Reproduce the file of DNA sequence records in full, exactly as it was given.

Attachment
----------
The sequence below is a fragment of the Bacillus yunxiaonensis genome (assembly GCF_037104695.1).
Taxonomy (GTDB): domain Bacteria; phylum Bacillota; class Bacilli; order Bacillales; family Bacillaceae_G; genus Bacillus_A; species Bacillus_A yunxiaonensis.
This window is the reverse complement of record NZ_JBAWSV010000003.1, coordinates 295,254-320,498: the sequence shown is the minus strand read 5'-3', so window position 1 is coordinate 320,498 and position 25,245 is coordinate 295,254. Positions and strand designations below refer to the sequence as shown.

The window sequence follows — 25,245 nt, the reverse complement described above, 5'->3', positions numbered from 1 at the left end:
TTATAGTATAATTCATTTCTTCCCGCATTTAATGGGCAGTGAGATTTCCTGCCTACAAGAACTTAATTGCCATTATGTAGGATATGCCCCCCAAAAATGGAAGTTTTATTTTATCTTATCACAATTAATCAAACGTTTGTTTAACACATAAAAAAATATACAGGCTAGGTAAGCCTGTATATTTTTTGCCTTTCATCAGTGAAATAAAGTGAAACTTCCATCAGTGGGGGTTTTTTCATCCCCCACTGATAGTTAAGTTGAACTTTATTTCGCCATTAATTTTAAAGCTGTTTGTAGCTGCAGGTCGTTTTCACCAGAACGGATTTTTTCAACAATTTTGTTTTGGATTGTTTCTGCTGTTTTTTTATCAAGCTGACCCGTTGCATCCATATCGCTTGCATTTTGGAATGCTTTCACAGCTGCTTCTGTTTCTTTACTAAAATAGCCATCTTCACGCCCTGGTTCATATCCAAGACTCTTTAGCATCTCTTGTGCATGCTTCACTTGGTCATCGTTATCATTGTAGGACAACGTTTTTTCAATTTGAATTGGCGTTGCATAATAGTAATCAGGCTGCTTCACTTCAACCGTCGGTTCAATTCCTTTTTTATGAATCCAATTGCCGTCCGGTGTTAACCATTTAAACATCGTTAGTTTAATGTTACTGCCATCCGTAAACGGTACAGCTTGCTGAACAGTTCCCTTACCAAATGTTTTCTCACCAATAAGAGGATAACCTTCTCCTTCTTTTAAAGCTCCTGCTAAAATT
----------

The sequence below is a fragment of the Bacillus yunxiaonensis genome (assembly GCF_037104695.1).
Taxonomy (GTDB): domain Bacteria; phylum Bacillota; class Bacilli; order Bacillales; family Bacillaceae_G; genus Bacillus_A; species Bacillus_A yunxiaonensis.
This window is the reverse complement of record NZ_JBAWSV010000003.1, coordinates 295,254-320,498: the sequence shown is the minus strand read 5'-3', so window position 1 is coordinate 320,498 and position 25,245 is coordinate 295,254. Positions and strand designations below refer to the sequence as shown.

The window sequence follows — 25,245 nt, the reverse complement described above, 5'->3', positions numbered from 1 at the left end:
TTATAGTATAATTCATTTCTTCCCGCATTTAATGGGCAGTGAGATTTCCTGCCTACAAGAACTTAATTGCCATTATGTAGGATATGCCCCCCAAAAATGGAAGTTTTATTTTATCTTATCACAATTAATCAAACGTTTGTTTAACACATAAAAAAATATACAGGCTAGGTAAGCCTGTATATTTTTTGCCTTTCATCAGTGAAATAAAGTGAAACTTCCATCAGTGGGGGTTTTTTCATCCCCCACTGATAGTTAAGTTGAACTTTATTTCGCCATTAATTTTAAAGCTGTTTGTAGCTGCAGGTCGTTTTCACCAGAACGGATTTTTTCAACAATTTTGTTTTGGATTGTTTCTGCTGTTTTTTTATCAAGCTGACCCGTTGCATCCATATCGCTTGCATTTTGGAATGCTTTCACAGCTGCTTCTGTTTCTTTACTAAAATAGCCATCTTCACGCCCTGGTTCATATCCAAGACTCTTTAGCATCTCTTGTGCATGCTTCACTTGGTCATCGTTATCATTGTAGGACAACGTTTTTTCAATTTGAATTGGCGTTGCATAATAGTAATCAGGCTGCTTCACTTCAACCGTCGGTTCAATTCCTTTTTTATGAATCCAATTGCCGTCCGGTGTTAACCATTTAAACATCGTTAGTTTAATGTTACTGCCATCCGTAAACGGTACAGCTTGCTGAACAGTTCCCTTACCAAATGTTTTCTCACCAATAAGAGGATAACCTTCTCCTTCTTTTAAAGCTCCTGCTAAAATT